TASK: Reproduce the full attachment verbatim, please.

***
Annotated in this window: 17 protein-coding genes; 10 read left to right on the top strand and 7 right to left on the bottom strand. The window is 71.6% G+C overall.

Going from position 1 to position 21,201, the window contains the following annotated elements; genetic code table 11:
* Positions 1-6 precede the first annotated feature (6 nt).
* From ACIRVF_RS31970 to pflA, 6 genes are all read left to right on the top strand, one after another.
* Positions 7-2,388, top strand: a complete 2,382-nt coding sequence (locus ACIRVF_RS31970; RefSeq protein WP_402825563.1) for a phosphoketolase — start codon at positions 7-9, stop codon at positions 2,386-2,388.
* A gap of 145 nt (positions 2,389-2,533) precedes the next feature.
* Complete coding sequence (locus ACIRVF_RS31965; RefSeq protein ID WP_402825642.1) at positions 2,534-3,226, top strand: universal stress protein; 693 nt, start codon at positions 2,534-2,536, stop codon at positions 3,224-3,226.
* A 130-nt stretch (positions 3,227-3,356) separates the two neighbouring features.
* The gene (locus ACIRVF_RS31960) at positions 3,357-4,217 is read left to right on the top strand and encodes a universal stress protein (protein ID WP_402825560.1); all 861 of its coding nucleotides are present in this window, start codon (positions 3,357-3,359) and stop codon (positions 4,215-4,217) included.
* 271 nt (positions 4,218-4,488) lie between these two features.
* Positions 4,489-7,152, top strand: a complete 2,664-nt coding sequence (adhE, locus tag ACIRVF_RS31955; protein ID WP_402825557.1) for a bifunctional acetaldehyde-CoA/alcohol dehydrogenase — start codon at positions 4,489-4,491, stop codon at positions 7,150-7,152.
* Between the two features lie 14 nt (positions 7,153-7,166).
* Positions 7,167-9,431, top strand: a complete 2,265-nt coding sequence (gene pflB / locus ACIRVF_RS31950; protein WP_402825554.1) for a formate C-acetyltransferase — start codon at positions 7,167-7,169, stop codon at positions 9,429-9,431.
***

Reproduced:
Annotated in this window: 17 protein-coding genes; 10 read left to right on the top strand and 7 right to left on the bottom strand. The window is 71.6% G+C overall.

Going from position 1 to position 21,201, the window contains the following annotated elements; genetic code table 11:
* Positions 1-6 precede the first annotated feature (6 nt).
* From ACIRVF_RS31970 to pflA, 6 genes are all read left to right on the top strand, one after another.
* Positions 7-2,388, top strand: a complete 2,382-nt coding sequence (locus ACIRVF_RS31970; RefSeq protein WP_402825563.1) for a phosphoketolase — start codon at positions 7-9, stop codon at positions 2,386-2,388.
* A gap of 145 nt (positions 2,389-2,533) precedes the next feature.
* Complete coding sequence (locus ACIRVF_RS31965; RefSeq protein ID WP_402825642.1) at positions 2,534-3,226, top strand: universal stress protein; 693 nt, start codon at positions 2,534-2,536, stop codon at positions 3,224-3,226.
* A 130-nt stretch (positions 3,227-3,356) separates the two neighbouring features.
* The gene (locus ACIRVF_RS31960) at positions 3,357-4,217 is read left to right on the top strand and encodes a universal stress protein (protein ID WP_402825560.1); all 861 of its coding nucleotides are present in this window, start codon (positions 3,357-3,359) and stop codon (positions 4,215-4,217) included.
* 271 nt (positions 4,218-4,488) lie between these two features.
* Positions 4,489-7,152, top strand: a complete 2,664-nt coding sequence (adhE, locus tag ACIRVF_RS31955; protein ID WP_402825557.1) for a bifunctional acetaldehyde-CoA/alcohol dehydrogenase — start codon at positions 4,489-4,491, stop codon at positions 7,150-7,152.
* Between the two features lie 14 nt (positions 7,153-7,166).
* Positions 7,167-9,431, top strand: a complete 2,265-nt coding sequence (gene pflB / locus ACIRVF_RS31950; protein WP_402825554.1) for a formate C-acetyltransferase — start codon at positions 7,167-7,169, stop codon at positions 9,429-9,431.